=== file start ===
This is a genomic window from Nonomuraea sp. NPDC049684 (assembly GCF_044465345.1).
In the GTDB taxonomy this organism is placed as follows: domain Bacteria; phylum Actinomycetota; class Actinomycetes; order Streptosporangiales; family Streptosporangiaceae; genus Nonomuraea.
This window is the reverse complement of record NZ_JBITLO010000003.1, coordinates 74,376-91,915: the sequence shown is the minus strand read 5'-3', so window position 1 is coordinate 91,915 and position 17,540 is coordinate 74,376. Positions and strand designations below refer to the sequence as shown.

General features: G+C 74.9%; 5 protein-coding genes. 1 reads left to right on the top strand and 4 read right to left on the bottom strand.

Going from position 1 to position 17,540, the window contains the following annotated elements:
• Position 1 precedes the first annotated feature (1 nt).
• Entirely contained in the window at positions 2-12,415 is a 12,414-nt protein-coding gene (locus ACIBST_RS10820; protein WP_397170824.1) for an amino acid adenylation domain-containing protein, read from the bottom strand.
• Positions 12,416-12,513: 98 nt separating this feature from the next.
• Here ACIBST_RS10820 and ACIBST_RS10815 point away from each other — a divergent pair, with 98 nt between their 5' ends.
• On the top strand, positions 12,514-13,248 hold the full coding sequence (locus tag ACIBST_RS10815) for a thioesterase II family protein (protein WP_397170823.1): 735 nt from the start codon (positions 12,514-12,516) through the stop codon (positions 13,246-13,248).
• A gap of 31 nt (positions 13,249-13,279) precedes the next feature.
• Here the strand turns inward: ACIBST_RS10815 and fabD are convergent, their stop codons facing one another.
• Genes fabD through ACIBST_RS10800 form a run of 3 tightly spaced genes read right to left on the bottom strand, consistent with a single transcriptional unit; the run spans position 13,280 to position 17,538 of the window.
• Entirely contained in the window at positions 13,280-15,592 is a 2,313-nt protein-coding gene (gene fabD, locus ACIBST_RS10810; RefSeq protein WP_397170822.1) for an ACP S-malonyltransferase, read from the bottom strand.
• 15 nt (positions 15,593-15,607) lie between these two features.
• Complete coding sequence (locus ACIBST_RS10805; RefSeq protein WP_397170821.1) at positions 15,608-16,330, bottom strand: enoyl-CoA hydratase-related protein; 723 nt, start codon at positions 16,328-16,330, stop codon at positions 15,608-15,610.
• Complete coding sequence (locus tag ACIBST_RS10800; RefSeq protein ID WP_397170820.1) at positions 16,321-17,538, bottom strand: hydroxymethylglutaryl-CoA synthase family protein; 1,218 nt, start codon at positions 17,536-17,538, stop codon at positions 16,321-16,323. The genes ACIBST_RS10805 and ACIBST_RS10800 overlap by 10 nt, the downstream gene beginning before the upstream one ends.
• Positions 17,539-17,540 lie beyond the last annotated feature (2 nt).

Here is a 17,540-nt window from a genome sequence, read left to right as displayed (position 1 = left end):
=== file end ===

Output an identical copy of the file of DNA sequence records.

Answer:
This is a genomic window from Nonomuraea sp. NPDC049684 (assembly GCF_044465345.1).
In the GTDB taxonomy this organism is placed as follows: domain Bacteria; phylum Actinomycetota; class Actinomycetes; order Streptosporangiales; family Streptosporangiaceae; genus Nonomuraea.
This window is the reverse complement of record NZ_JBITLO010000003.1, coordinates 74,376-91,915: the sequence shown is the minus strand read 5'-3', so window position 1 is coordinate 91,915 and position 17,540 is coordinate 74,376. Positions and strand designations below refer to the sequence as shown.

General features: G+C 74.9%; 5 protein-coding genes. 1 reads left to right on the top strand and 4 read right to left on the bottom strand.

Going from position 1 to position 17,540, the window contains the following annotated elements:
• Position 1 precedes the first annotated feature (1 nt).
• Entirely contained in the window at positions 2-12,415 is a 12,414-nt protein-coding gene (locus ACIBST_RS10820; protein WP_397170824.1) for an amino acid adenylation domain-containing protein, read from the bottom strand.
• Positions 12,416-12,513: 98 nt separating this feature from the next.
• Here ACIBST_RS10820 and ACIBST_RS10815 point away from each other — a divergent pair, with 98 nt between their 5' ends.
• On the top strand, positions 12,514-13,248 hold the full coding sequence (locus tag ACIBST_RS10815) for a thioesterase II family protein (protein WP_397170823.1): 735 nt from the start codon (positions 12,514-12,516) through the stop codon (positions 13,246-13,248).
• A gap of 31 nt (positions 13,249-13,279) precedes the next feature.
• Here the strand turns inward: ACIBST_RS10815 and fabD are convergent, their stop codons facing one another.
• Genes fabD through ACIBST_RS10800 form a run of 3 tightly spaced genes read right to left on the bottom strand, consistent with a single transcriptional unit; the run spans position 13,280 to position 17,538 of the window.
• Entirely contained in the window at positions 13,280-15,592 is a 2,313-nt protein-coding gene (gene fabD, locus ACIBST_RS10810; RefSeq protein WP_397170822.1) for an ACP S-malonyltransferase, read from the bottom strand.
• 15 nt (positions 15,593-15,607) lie between these two features.
• Complete coding sequence (locus ACIBST_RS10805; RefSeq protein WP_397170821.1) at positions 15,608-16,330, bottom strand: enoyl-CoA hydratase-related protein; 723 nt, start codon at positions 16,328-16,330, stop codon at positions 15,608-15,610.
• Complete coding sequence (locus tag ACIBST_RS10800; RefSeq protein ID WP_397170820.1) at positions 16,321-17,538, bottom strand: hydroxymethylglutaryl-CoA synthase family protein; 1,218 nt, start codon at positions 17,536-17,538, stop codon at positions 16,321-16,323. The genes ACIBST_RS10805 and ACIBST_RS10800 overlap by 10 nt, the downstream gene beginning before the upstream one ends.
• Positions 17,539-17,540 lie beyond the last annotated feature (2 nt).

Here is a 17,540-nt window from a genome sequence, read left to right as displayed (position 1 = left end):